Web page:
Walden University Reviews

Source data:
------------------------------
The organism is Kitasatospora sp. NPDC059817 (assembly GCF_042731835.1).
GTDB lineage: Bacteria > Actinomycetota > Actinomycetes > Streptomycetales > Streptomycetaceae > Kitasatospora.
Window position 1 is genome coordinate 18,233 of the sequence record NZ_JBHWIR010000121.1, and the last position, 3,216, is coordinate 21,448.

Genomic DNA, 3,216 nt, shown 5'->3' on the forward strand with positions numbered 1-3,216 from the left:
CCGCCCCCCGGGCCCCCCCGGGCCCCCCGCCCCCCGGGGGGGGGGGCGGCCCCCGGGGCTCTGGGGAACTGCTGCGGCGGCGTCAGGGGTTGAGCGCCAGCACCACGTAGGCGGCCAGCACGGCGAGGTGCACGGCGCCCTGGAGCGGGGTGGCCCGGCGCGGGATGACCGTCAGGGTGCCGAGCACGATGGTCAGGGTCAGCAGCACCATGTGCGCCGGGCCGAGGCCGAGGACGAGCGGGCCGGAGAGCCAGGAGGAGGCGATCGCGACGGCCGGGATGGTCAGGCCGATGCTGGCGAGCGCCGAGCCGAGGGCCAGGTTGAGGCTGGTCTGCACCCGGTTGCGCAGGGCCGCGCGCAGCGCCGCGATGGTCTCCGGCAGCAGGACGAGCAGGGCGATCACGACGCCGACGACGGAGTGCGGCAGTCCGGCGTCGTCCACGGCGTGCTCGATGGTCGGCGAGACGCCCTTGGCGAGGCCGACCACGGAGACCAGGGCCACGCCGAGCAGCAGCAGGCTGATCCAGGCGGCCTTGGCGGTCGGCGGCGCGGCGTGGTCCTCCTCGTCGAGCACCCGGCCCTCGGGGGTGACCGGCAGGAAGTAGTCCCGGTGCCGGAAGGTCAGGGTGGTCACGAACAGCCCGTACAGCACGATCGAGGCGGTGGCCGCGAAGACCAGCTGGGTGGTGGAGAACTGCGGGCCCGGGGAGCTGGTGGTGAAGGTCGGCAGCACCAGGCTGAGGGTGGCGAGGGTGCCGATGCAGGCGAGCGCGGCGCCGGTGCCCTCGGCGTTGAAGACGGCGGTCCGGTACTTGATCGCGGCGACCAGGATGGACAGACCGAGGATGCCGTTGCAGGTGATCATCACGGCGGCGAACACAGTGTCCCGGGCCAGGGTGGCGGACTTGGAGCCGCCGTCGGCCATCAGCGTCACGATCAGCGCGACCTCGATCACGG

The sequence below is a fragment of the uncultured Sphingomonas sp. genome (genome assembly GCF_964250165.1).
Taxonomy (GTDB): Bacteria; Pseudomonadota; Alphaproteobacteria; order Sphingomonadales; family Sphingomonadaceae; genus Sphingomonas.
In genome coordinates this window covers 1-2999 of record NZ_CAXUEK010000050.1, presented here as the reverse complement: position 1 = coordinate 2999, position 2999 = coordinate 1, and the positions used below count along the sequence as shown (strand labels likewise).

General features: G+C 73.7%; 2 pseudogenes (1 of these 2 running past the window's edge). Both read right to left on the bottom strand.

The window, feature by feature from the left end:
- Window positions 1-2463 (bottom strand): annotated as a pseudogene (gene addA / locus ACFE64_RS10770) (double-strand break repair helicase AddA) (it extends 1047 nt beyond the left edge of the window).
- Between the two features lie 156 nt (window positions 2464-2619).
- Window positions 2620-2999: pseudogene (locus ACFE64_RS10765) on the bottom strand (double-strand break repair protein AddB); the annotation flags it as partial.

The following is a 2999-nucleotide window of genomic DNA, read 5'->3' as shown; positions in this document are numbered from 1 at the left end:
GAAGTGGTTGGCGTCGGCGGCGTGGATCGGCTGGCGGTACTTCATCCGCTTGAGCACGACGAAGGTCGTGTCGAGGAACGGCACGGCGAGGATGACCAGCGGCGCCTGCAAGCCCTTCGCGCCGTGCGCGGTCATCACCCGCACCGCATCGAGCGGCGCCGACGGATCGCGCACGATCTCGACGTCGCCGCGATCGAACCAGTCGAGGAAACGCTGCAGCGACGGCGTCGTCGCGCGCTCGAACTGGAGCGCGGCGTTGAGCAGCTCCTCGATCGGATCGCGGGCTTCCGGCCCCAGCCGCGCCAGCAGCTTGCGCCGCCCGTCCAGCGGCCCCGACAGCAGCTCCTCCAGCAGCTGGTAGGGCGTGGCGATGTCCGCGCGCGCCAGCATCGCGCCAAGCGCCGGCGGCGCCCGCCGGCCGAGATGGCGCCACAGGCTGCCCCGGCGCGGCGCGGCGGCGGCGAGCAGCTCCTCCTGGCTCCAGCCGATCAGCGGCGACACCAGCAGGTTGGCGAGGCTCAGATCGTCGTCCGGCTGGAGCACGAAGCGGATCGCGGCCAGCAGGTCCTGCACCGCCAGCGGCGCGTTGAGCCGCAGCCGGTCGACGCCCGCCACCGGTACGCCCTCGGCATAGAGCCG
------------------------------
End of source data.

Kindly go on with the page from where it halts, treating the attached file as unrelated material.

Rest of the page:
Student & Graduate Reviews (410)